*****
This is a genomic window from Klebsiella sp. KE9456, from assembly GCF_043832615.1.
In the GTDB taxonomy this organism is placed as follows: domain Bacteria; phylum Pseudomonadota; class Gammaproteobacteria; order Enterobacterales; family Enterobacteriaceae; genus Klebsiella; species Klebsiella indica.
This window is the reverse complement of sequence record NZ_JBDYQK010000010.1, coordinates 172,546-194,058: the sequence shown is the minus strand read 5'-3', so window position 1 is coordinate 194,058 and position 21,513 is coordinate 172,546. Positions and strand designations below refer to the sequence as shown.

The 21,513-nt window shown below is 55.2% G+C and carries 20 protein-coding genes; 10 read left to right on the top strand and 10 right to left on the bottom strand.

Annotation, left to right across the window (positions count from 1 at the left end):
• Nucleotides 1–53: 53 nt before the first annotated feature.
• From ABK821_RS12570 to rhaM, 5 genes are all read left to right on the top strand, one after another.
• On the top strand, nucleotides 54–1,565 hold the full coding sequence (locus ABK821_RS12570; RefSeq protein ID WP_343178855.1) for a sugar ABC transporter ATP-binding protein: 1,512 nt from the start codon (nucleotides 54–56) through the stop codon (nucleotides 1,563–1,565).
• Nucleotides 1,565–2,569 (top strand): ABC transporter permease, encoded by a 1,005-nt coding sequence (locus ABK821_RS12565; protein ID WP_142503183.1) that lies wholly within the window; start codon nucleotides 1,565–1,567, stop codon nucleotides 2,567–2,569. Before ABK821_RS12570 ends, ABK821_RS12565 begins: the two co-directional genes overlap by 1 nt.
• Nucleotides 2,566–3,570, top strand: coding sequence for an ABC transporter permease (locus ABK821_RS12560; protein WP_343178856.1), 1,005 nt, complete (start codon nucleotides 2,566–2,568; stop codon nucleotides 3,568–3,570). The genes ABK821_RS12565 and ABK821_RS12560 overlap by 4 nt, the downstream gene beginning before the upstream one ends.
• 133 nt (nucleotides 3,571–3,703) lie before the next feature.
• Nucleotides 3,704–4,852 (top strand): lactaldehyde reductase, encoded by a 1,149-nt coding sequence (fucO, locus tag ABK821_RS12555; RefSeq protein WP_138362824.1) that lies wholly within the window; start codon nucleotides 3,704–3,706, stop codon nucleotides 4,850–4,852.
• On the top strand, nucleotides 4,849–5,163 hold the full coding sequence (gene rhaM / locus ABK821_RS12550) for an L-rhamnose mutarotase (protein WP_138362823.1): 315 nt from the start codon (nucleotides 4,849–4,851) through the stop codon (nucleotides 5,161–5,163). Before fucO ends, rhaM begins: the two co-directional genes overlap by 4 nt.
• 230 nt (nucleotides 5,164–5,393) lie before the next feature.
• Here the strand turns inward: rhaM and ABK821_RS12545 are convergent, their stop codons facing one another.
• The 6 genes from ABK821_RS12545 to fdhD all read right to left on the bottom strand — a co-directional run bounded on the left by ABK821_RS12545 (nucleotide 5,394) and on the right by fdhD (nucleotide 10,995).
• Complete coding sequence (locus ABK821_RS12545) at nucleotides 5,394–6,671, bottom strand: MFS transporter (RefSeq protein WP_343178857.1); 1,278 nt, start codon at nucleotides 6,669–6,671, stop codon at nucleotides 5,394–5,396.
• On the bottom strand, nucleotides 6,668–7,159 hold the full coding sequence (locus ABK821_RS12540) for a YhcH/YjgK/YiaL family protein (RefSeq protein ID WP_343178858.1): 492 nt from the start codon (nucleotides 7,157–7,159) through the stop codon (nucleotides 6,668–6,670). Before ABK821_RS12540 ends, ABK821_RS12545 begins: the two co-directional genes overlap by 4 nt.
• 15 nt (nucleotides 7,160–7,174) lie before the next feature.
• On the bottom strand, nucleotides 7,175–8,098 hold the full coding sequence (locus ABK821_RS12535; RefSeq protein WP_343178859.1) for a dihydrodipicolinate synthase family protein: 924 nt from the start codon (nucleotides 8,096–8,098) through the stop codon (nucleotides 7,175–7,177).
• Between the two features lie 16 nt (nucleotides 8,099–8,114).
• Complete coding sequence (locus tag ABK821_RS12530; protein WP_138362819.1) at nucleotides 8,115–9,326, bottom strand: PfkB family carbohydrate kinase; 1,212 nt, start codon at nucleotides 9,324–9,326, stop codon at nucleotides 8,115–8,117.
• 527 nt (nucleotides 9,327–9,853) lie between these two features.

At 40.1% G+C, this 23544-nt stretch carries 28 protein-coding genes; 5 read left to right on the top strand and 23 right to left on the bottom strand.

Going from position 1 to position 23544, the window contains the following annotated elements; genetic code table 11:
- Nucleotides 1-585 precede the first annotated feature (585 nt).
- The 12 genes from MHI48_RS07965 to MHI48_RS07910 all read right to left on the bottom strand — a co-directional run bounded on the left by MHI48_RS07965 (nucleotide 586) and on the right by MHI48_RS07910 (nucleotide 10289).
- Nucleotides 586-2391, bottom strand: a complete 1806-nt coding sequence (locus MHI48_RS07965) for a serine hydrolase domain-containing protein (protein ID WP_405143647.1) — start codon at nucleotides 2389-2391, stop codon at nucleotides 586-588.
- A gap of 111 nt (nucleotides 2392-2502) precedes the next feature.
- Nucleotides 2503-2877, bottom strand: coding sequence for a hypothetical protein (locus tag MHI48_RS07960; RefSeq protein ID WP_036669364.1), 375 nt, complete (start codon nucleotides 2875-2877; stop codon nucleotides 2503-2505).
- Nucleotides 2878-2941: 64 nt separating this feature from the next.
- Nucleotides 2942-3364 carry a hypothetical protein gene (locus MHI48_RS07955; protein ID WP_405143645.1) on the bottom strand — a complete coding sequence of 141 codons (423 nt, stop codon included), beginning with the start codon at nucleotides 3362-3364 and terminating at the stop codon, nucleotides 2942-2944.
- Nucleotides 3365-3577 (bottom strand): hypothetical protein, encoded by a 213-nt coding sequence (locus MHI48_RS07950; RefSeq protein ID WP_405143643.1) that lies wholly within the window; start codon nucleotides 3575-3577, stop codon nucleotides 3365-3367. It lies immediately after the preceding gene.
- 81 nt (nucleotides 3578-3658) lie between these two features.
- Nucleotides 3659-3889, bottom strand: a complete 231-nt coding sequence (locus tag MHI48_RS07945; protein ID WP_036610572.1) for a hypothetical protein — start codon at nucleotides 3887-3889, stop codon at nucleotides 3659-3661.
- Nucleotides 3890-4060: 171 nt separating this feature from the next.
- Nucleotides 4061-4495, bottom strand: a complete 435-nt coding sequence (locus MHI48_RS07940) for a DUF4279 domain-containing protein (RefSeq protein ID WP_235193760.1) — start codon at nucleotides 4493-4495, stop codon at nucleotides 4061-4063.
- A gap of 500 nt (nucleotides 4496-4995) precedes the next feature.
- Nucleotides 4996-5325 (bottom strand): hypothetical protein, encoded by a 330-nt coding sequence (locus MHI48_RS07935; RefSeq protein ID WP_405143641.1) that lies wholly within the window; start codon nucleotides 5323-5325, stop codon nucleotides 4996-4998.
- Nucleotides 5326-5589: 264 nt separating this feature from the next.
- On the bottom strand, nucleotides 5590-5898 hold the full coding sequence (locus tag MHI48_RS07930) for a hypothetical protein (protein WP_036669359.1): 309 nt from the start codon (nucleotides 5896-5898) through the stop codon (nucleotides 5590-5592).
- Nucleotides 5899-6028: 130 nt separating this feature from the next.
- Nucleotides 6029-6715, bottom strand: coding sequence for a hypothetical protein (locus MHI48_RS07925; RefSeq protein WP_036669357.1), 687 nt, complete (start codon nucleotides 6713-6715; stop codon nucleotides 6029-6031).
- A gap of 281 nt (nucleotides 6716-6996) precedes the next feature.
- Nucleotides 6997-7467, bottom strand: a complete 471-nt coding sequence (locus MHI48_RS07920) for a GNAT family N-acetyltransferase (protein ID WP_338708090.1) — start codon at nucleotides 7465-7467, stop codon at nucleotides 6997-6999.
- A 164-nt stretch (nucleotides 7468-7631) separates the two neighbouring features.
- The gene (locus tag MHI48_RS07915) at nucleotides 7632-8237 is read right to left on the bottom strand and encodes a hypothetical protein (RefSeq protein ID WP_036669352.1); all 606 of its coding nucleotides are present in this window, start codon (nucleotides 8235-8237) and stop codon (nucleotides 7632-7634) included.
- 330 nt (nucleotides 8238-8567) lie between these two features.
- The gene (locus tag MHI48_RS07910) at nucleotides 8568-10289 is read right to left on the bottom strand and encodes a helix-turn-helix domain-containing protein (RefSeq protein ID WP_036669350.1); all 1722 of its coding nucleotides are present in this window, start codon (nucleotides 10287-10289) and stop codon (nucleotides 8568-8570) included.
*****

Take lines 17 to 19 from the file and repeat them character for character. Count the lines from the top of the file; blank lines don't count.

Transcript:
• Complete coding sequence (locus ABK821_RS12545) at nucleotides 5,394–6,671, bottom strand: MFS transporter (RefSeq protein WP_343178857.1); 1,278 nt, start codon at nucleotides 6,669–6,671, stop codon at nucleotides 5,394–5,396.
• On the bottom strand, nucleotides 6,668–7,159 hold the full coding sequence (locus ABK821_RS12540) for a YhcH/YjgK/YiaL family protein (RefSeq protein ID WP_343178858.1): 492 nt from the start codon (nucleotides 7,157–7,159) through the stop codon (nucleotides 6,668–6,670). Before ABK821_RS12540 ends, ABK821_RS12545 begins: the two co-directional genes overlap by 4 nt.
• 15 nt (nucleotides 7,160–7,174) lie before the next feature.